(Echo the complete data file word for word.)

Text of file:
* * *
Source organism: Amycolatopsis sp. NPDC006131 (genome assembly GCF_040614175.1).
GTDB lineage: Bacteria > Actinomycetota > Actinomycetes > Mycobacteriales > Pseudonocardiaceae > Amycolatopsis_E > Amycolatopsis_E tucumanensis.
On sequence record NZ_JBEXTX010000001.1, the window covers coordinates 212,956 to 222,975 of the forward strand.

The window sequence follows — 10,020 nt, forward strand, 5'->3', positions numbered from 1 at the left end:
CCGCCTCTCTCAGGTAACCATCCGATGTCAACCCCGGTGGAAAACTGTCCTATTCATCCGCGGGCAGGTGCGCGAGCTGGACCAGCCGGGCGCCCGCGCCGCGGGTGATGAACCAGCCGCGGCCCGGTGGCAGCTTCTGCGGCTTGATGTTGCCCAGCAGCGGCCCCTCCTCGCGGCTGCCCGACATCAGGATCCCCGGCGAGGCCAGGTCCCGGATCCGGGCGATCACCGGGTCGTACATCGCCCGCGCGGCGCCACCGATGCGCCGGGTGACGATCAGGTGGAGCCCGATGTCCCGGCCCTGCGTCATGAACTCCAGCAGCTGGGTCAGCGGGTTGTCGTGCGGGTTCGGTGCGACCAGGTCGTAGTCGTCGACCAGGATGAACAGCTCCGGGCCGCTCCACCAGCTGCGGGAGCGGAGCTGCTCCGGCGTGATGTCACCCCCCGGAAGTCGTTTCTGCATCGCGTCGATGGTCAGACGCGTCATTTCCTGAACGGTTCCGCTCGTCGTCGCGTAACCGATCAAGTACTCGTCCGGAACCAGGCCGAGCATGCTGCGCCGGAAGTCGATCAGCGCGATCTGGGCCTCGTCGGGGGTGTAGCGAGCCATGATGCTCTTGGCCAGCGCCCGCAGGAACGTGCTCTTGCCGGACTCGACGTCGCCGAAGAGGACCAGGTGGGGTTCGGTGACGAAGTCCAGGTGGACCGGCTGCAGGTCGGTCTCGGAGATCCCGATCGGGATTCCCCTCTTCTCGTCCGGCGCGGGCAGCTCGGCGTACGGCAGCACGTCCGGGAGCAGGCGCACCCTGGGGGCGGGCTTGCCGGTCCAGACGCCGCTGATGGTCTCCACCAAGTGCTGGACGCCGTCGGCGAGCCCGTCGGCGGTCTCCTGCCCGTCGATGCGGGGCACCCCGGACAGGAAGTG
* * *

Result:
Source organism: Amycolatopsis sp. NPDC006131 (genome assembly GCF_040614175.1).
GTDB lineage: Bacteria > Actinomycetota > Actinomycetes > Mycobacteriales > Pseudonocardiaceae > Amycolatopsis_E > Amycolatopsis_E tucumanensis.
On sequence record NZ_JBEXTX010000001.1, the window covers coordinates 212,956 to 222,975 of the forward strand.

The window sequence follows — 10,020 nt, forward strand, 5'->3', positions numbered from 1 at the left end:
CCGCCTCTCTCAGGTAACCATCCGATGTCAACCCCGGTGGAAAACTGTCCTATTCATCCGCGGGCAGGTGCGCGAGCTGGACCAGCCGGGCGCCCGCGCCGCGGGTGATGAACCAGCCGCGGCCCGGTGGCAGCTTCTGCGGCTTGATGTTGCCCAGCAGCGGCCCCTCCTCGCGGCTGCCCGACATCAGGATCCCCGGCGAGGCCAGGTCCCGGATCCGGGCGATCACCGGGTCGTACATCGCCCGCGCGGCGCCACCGATGCGCCGGGTGACGATCAGGTGGAGCCCGATGTCCCGGCCCTGCGTCATGAACTCCAGCAGCTGGGTCAGCGGGTTGTCGTGCGGGTTCGGTGCGACCAGGTCGTAGTCGTCGACCAGGATGAACAGCTCCGGGCCGCTCCACCAGCTGCGGGAGCGGAGCTGCTCCGGCGTGATGTCACCCCCCGGAAGTCGTTTCTGCATCGCGTCGATGGTCAGACGCGTCATTTCCTGAACGGTTCCGCTCGTCGTCGCGTAACCGATCAAGTACTCGTCCGGAACCAGGCCGAGCATGCTGCGCCGGAAGTCGATCAGCGCGATCTGGGCCTCGTCGGGGGTGTAGCGAGCCATGATGCTCTTGGCCAGCGCCCGCAGGAACGTGCTCTTGCCGGACTCGACGTCGCCGAAGAGGACCAGGTGGGGTTCGGTGACGAAGTCCAGGTGGACCGGCTGCAGGTCGGTCTCGGAGATCCCGATCGGGATTCCCCTCTTCTCGTCCGGCGCGGGCAGCTCGGCGTACGGCAGCACGTCCGGGAGCAGGCGCACCCTGGGGGCGGGCTTGCCGGTCCAGACGCCGCTGATGGTCTCCACCAAGTGCTGGACGCCGTCGGCGAGCCCGTCGGCGGTCTCCTGCCCGTCGATGCGGGGCACCCCGGACAGGAAGTG